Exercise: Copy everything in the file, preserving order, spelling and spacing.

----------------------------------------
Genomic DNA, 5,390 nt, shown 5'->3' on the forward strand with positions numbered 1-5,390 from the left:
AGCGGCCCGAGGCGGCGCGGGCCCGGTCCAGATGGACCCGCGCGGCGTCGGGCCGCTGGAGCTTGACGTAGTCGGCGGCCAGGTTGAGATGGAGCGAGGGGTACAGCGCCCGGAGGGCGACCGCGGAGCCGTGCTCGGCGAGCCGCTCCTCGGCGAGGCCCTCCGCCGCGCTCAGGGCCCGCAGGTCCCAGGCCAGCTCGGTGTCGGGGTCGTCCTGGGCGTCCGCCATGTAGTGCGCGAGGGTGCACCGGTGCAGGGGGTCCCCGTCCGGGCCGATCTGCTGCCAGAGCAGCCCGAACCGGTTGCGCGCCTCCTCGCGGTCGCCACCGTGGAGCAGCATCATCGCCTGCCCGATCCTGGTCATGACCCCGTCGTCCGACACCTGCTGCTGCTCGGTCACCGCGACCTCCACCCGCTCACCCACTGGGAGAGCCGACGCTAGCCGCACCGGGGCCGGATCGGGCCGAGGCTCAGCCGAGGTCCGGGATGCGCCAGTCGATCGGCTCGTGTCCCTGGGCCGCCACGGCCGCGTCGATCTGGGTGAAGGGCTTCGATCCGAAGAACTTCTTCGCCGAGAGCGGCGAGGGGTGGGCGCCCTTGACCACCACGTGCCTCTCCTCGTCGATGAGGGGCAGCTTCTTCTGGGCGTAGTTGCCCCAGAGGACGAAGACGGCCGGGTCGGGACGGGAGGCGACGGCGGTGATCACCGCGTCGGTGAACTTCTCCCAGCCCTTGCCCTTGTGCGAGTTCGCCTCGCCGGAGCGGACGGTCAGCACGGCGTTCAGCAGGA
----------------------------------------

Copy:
Genomic DNA, 5,390 nt, shown 5'->3' on the forward strand with positions numbered 1-5,390 from the left:
AGCGGCCCGAGGCGGCGCGGGCCCGGTCCAGATGGACCCGCGCGGCGTCGGGCCGCTGGAGCTTGACGTAGTCGGCGGCCAGGTTGAGATGGAGCGAGGGGTACAGCGCCCGGAGGGCGACCGCGGAGCCGTGCTCGGCGAGCCGCTCCTCGGCGAGGCCCTCCGCCGCGCTCAGGGCCCGCAGGTCCCAGGCCAGCTCGGTGTCGGGGTCGTCCTGGGCGTCCGCCATGTAGTGCGCGAGGGTGCACCGGTGCAGGGGGTCCCCGTCCGGGCCGATCTGCTGCCAGAGCAGCCCGAACCGGTTGCGCGCCTCCTCGCGGTCGCCACCGTGGAGCAGCATCATCGCCTGCCCGATCCTGGTCATGACCCCGTCGTCCGACACCTGCTGCTGCTCGGTCACCGCGACCTCCACCCGCTCACCCACTGGGAGAGCCGACGCTAGCCGCACCGGGGCCGGATCGGGCCGAGGCTCAGCCGAGGTCCGGGATGCGCCAGTCGATCGGCTCGTGTCCCTGGGCCGCCACGGCCGCGTCGATCTGGGTGAAGGGCTTCGATCCGAAGAACTTCTTCGCCGAGAGCGGCGAGGGGTGGGCGCCCTTGACCACCACGTGCCTCTCCTCGTCGATGAGGGGCAGCTTCTTCTGGGCGTAGTTGCCCCAGAGGACGAAGACGGCCGGGTCGGGACGGGAGGCGACGGCGGTGATCACCGCGTCGGTGAACTTCTCCCAGCCCTTGCCCTTGTGCGAGTTCGCCTCGCCGGAGCGGACGGTCAGCACGGCGTTCAGCAGGA